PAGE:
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March 16th, 2009

Who’s Right — Washington or AIG?

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President Obama announced today that he will attempt to block the millions in bonuses that AIG plans on doling out to certain employees. The president had harsh words for the insurer who has received $173 billion in bailouts from the U.S. Treasury in the past six months:

“This is a corporation that finds itself in financial distress due to recklessness and greed,” Obama told politicians and reporters…

“Under these circumstances, it’s hard to understand how derivative traders at AIG warranted any bonuses, much less $165 million in extra pay. I mean, how do they justify this outrage to the taxpayers who are keeping the company afloat?”

The president said he has asked [Treasury Secretary Timothy] Geithner to “pursue every single legal avenue to block these bonuses and make the American taxpayers whole.”

Even New York Attorney General Andrew Cuomo is putting the heat on AIG:

New York Attorney General Andrew Cuomo sent a letter Monday to AIG informing the company that it must immediately present a list of the employees who are to receive bonus payments and details about their performance and roles at the company.

The office is now demanding that list as well as additional information about these employees and their positions with the company by 4 p.m. New York time today, or the office will issue subpoenas and seek court enforcement of the request.

“Covering up the details of these payments breeds further cynicism and distrust in our already shaken financial systems,” Cuomo said, in the letter.

But AIG defends that these bonuses, or “retention payments,” are part of “binding legal obligations of the company.” The insurer explains that they will inherit severe legal consequences if they do not pay.

Yesterday, White House Economic Adviser Larry Summers said the legal contracts were already in place before AIG “became a ward of the state.” Both Summers and Geithner seem to agree that there is little Washington can do to stop these bonuses.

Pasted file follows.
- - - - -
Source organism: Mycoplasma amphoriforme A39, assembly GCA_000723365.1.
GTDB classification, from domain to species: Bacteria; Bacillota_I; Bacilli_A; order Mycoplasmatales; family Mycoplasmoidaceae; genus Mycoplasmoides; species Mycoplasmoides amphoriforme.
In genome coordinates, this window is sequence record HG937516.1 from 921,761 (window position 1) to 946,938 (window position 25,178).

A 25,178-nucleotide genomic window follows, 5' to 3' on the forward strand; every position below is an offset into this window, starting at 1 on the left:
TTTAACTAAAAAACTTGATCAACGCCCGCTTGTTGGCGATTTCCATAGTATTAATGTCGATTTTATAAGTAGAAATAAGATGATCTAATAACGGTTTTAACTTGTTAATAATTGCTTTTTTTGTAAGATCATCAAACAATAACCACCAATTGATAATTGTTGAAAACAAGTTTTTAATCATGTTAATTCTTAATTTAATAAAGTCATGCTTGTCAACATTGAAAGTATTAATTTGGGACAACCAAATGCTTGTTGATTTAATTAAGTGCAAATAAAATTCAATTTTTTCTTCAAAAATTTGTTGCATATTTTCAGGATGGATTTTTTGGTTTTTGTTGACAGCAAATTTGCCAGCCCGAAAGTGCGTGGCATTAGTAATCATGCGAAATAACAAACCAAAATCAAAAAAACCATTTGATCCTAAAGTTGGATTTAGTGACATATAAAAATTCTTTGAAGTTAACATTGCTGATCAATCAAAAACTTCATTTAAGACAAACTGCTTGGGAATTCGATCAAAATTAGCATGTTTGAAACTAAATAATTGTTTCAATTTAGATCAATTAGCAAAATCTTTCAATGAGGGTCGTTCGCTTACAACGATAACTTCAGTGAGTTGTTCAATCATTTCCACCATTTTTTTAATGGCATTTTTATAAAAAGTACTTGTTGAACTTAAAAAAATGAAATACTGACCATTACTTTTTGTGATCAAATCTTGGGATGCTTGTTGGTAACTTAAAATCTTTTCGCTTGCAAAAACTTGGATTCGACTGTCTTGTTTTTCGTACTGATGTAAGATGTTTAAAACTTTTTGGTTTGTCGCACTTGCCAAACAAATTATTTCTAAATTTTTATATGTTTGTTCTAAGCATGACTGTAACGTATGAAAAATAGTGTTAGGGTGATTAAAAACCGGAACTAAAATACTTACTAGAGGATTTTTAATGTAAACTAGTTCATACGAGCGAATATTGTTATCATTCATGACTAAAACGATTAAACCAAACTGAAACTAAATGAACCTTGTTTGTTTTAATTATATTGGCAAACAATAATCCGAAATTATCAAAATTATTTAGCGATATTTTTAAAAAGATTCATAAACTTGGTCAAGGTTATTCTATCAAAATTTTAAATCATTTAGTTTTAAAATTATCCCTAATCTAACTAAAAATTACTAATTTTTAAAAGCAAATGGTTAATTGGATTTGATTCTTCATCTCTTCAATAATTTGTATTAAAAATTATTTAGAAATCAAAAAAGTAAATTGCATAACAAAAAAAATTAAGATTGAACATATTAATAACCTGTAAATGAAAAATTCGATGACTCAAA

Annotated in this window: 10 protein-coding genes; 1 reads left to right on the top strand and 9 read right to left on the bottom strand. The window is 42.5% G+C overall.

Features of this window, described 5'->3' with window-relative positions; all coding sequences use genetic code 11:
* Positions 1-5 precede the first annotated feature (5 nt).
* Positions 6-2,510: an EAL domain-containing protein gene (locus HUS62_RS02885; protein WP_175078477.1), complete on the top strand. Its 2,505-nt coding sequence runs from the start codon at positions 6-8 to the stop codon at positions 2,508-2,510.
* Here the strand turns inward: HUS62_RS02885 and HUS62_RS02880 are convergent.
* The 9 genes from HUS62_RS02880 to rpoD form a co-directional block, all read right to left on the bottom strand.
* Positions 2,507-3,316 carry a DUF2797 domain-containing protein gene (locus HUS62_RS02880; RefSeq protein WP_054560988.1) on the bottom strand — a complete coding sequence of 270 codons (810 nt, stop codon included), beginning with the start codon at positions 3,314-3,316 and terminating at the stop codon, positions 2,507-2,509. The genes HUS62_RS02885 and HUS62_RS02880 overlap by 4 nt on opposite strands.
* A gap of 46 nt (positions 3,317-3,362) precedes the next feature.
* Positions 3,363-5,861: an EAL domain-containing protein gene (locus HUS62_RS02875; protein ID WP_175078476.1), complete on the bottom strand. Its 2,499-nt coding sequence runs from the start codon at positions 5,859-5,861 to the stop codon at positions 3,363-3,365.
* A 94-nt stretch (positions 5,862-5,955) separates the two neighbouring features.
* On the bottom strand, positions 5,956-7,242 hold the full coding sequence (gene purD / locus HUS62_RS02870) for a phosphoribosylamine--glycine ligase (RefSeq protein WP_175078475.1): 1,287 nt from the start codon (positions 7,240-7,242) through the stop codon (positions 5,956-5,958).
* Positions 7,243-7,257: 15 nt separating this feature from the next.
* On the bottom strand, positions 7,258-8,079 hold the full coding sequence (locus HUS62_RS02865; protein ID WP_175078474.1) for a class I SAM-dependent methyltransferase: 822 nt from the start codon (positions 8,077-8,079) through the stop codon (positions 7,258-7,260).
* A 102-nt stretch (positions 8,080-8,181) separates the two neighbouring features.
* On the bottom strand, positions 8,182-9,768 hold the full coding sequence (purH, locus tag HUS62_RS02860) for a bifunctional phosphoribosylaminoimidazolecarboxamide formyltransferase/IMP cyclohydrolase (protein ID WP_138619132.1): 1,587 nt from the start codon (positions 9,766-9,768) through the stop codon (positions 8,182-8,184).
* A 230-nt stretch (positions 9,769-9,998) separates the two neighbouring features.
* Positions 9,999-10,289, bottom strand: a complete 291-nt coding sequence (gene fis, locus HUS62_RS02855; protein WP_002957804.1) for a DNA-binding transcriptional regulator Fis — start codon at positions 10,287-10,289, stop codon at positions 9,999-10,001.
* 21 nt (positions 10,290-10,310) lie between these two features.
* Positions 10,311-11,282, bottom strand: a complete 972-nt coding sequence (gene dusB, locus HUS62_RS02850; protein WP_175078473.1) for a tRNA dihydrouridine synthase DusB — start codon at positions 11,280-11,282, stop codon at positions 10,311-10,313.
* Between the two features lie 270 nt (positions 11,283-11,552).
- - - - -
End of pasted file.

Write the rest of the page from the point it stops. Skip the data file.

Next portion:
Should the president be entitled to lawfully block AIG’s bonuses, or should the company be able to offer these “retention payments” without fearing governmental retaliation?

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2 Responses to “Who’s Right — Washington or AIG?”

  1. Ron Says: March 17th, 2009 at 10:24 am

    I believe the bonus payout excesses at AIG are just the tip of the iceberg of what is happening with the other Wall Street bailouts including Bank of America. Working productive Americans are bailing out the same crooks that destroyed our economy along with 45% of the wealth in the world. Now the American taxpayers and our posterity will be forced to live a far lower standard of living with reduced prosperity and opportunities due to the accumulated national debt to fund the bailouts and once again we will pay the price.

    Washington has bailed out the banks, Wall Street & their Washington special interests and much of the cost is added to the national debt to by paid by this and future generations while real estate and investments continue to fall. I believe Washington plans to monetize the debt in future years while they tax and destroy our remaining wealth by depreciating the dollar.

    To stop this wealth attack, the Campaign to Cancel the Washington National Debt By 12/21/2012 Constitutional Amendment is beginning now in the U.S. See: http://www.facebook.com/group.php?gid=67594690498&ref=ts

  2. Tim Manni Says: March 17th, 2009 at 10:38 am

    Ron,

    Thanks for your comments. Taxpayers are angry, and they deserve to be. It’s unfortunate that these bonuses are protected by contracts. Sometimes it feels as though we’re so deep in this mess we’ll never get out. I think you’re right, “the bonus payout excesses at AIG are just the tip of the iceberg.”

    Thanks again,
    Tim

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HSH.com's daily blog focuses on the latest developments in the mortgage and housing markets. Our mission is to relate how changes in mortgage rates and housing policy, as well as the latest financial news, impacts consumers, homebuyers and industry insiders alike. Our 30-plus years of experience in the mortgage industry gives us an edge as we break down the latest changes in an ever-changing market.

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Tim Manni is the Managing Editor of HSH.com and the author of their daily blog, which concentrates on the latest developments in the mortgage and housing markets.

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